Now the coordinates of the cube you are rendering as the skybox (see the ambiguity?), which will be used to sample the cube map are in the API’s coordinate system. In OpenGL this is a right-handed system. To transform to the cube map’s left-handed system you must scale the Z coord by -1. Failure to do that means the scene will be a mirror image of what it should be. The problem I started this with.

Vulkan has a left-handed coordinate system but +Y is down. So the cube coordinates need to be rotated 180 degrees around the X axis to transform them to the cube map’s system before sampling.

It is clear that a lot of people have trouble with this. Every OpenGL cube map tutorial and sample I looked at and even a bachelor’s degree thesis use the cube coordinates untransformed so the images are mirrors of what they should be.

It’s not much better among Vulkan users. I have found hacked .ktx cube maps with all the images having a bottom-left origin and the +Y and -Y faces swapped. This of course gives the cube map a right-handed coordinate system but at least the images are the right way up !!! when sampled using untransformed cube coordinates. Sadly such samples suffer from the mirror image problem when the l-h coord is used to sample the r-h cubemap. The simple rotation mentioned above is the correct solution and does not require hacking the cube map textures.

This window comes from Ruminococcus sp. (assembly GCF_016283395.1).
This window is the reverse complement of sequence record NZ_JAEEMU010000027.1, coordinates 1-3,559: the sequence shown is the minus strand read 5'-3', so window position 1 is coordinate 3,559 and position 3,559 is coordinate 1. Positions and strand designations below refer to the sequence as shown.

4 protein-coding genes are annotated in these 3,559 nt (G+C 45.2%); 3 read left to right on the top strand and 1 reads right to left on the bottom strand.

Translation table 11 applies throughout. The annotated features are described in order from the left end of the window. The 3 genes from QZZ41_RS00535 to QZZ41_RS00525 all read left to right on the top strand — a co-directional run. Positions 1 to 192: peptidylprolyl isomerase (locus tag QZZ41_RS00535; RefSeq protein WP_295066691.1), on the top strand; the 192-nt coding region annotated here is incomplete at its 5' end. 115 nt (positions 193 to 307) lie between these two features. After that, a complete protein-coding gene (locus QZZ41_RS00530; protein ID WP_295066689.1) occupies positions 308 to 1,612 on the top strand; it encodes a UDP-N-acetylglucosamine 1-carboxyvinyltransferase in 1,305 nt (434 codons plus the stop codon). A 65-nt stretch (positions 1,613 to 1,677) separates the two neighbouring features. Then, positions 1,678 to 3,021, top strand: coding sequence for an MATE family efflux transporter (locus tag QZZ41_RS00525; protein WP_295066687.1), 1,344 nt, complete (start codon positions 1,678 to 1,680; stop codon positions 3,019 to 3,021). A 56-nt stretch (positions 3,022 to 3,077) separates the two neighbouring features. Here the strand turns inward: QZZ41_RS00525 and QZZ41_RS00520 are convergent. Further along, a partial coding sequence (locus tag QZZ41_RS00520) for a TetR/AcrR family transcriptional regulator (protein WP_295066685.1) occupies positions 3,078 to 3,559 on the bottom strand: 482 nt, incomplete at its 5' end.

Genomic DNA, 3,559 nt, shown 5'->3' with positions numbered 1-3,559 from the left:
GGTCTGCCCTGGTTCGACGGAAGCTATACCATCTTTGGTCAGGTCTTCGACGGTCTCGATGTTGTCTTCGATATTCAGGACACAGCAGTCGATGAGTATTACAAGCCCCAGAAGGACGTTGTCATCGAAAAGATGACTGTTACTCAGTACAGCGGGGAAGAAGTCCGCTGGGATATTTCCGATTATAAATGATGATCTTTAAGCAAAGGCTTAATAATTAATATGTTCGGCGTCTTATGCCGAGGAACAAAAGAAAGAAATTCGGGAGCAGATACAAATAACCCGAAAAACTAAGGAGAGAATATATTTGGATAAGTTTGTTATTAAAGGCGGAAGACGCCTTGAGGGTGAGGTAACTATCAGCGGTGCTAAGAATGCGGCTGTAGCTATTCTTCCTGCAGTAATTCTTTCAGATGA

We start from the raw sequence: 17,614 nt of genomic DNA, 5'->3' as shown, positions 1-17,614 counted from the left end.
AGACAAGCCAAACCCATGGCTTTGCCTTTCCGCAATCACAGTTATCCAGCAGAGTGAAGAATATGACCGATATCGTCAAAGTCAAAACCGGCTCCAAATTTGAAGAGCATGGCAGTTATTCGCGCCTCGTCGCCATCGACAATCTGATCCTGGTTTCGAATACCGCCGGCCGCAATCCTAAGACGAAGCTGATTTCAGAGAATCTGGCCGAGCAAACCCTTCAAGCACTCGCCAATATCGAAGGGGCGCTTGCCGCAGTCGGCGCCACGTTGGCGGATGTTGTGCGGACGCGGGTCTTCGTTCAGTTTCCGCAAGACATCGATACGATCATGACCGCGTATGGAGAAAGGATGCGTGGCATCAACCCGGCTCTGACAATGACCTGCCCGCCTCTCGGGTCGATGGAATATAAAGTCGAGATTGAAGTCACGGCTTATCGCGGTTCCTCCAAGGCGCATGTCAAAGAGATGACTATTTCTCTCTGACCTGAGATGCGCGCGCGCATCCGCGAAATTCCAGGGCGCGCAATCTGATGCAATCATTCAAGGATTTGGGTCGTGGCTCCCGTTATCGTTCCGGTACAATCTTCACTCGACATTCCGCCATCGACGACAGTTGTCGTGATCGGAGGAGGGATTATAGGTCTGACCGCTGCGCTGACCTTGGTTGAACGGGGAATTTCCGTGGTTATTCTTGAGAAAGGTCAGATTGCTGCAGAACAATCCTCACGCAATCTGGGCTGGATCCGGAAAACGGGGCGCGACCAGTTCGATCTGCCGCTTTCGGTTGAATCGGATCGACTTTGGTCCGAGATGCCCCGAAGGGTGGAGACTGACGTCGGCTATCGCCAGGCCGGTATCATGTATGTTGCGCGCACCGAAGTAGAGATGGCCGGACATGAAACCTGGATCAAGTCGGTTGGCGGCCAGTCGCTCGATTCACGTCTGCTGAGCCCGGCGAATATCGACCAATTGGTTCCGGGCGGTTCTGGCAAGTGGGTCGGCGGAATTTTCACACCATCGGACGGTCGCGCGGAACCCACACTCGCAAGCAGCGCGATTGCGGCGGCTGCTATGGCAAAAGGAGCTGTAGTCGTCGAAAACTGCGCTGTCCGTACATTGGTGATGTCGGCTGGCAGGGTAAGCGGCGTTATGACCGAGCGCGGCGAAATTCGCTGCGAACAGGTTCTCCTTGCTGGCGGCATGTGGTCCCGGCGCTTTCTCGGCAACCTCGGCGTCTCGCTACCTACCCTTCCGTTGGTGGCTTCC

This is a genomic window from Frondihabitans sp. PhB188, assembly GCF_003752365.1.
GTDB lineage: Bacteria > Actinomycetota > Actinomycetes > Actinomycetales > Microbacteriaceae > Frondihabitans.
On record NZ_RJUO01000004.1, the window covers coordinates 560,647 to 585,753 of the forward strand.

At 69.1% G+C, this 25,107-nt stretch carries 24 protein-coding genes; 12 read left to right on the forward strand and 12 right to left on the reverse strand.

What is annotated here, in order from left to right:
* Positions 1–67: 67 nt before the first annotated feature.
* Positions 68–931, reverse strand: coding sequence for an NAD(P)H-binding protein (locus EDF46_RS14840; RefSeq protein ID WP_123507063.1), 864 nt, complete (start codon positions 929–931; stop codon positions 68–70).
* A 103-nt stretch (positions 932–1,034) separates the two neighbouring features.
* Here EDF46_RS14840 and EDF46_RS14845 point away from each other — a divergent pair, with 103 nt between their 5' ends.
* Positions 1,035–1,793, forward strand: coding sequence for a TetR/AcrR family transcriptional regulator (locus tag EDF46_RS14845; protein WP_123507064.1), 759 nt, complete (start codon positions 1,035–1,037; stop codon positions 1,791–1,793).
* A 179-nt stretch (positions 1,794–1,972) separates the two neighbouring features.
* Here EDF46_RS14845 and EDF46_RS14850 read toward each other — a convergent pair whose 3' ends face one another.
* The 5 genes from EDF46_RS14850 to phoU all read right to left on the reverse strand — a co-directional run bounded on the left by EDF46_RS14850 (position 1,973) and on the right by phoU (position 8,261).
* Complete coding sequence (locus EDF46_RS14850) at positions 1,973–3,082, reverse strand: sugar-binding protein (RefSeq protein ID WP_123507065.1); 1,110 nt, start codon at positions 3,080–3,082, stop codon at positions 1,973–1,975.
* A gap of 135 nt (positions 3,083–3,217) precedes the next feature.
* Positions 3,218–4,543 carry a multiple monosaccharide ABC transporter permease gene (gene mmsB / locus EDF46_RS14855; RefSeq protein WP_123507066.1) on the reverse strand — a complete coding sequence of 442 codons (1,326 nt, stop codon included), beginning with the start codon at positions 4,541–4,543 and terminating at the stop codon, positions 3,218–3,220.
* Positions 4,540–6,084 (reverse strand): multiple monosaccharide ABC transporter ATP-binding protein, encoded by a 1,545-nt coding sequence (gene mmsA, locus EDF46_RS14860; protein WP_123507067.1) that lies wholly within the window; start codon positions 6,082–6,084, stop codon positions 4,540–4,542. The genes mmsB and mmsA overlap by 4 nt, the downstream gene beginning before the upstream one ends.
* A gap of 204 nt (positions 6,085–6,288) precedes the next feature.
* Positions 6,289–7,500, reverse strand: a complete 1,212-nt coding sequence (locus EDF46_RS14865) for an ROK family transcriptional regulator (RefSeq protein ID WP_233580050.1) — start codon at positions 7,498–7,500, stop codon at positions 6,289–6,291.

Do they? It seems to me that this only happens when you use a cubemap to directly map a texture onto a cube. If you’re using a cubemap for something like projective texturing (where you’re using a direction rather than a position, which is what cubemaps are for), then this problem doesn’t exist. Personally, I would use an array texture for a skybox, not a cubemap.

this only happens when you use a cubemap to directly map a texture onto a cube.

All the samples I found when searching for OpenGL cubemap sample or tutorial do this. I didn’t stumble across one doing projective texturing.

Personally, I would use an array texture for a skybox, not a cubemap.

Then you won’t have seamless filtering across the edges so you will likely see them.